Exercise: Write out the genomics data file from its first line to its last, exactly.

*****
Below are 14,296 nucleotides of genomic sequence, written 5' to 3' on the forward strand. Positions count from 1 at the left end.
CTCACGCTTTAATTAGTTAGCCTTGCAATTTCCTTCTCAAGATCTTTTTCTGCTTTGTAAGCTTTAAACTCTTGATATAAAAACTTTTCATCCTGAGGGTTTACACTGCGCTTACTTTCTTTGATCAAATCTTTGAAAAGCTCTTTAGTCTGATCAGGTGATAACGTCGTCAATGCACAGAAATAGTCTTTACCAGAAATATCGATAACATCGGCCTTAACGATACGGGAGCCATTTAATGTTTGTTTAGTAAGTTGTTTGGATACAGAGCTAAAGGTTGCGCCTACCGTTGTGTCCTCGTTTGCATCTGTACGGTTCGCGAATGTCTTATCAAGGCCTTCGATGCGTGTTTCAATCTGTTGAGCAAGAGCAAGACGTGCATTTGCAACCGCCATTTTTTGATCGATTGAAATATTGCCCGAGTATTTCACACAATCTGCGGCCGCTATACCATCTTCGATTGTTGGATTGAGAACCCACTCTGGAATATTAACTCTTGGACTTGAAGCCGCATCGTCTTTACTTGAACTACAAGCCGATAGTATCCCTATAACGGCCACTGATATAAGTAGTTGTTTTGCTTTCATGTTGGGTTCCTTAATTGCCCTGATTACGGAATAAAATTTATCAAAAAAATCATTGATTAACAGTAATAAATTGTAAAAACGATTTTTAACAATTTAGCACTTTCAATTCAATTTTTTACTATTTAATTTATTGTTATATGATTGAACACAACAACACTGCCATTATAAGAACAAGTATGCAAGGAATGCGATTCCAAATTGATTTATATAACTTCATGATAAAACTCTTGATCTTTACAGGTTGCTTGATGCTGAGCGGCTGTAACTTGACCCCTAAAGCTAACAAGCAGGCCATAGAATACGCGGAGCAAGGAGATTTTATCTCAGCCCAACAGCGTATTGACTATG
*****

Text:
Below are 14,296 nucleotides of genomic sequence, written 5' to 3' on the forward strand. Positions count from 1 at the left end.
CTCACGCTTTAATTAGTTAGCCTTGCAATTTCCTTCTCAAGATCTTTTTCTGCTTTGTAAGCTTTAAACTCTTGATATAAAAACTTTTCATCCTGAGGGTTTACACTGCGCTTACTTTCTTTGATCAAATCTTTGAAAAGCTCTTTAGTCTGATCAGGTGATAACGTCGTCAATGCACAGAAATAGTCTTTACCAGAAATATCGATAACATCGGCCTTAACGATACGGGAGCCATTTAATGTTTGTTTAGTAAGTTGTTTGGATACAGAGCTAAAGGTTGCGCCTACCGTTGTGTCCTCGTTTGCATCTGTACGGTTCGCGAATGTCTTATCAAGGCCTTCGATGCGTGTTTCAATCTGTTGAGCAAGAGCAAGACGTGCATTTGCAACCGCCATTTTTTGATCGATTGAAATATTGCCCGAGTATTTCACACAATCTGCGGCCGCTATACCATCTTCGATTGTTGGATTGAGAACCCACTCTGGAATATTAACTCTTGGACTTGAAGCCGCATCGTCTTTACTTGAACTACAAGCCGATAGTATCCCTATAACGGCCACTGATATAAGTAGTTGTTTTGCTTTCATGTTGGGTTCCTTAATTGCCCTGATTACGGAATAAAATTTATCAAAAAAATCATTGATTAACAGTAATAAATTGTAAAAACGATTTTTAACAATTTAGCACTTTCAATTCAATTTTTTACTATTTAATTTATTGTTATATGATTGAACACAACAACACTGCCATTATAAGAACAAGTATGCAAGGAATGCGATTCCAAATTGATTTATATAACTTCATGATAAAACTCTTGATCTTTACAGGTTGCTTGATGCTGAGCGGCTGTAACTTGACCCCTAAAGCTAACAAGCAGGCCATAGAATACGCGGAGCAAGGAGATTTTATCTCAGCCCAACAGCGTATTGACTATG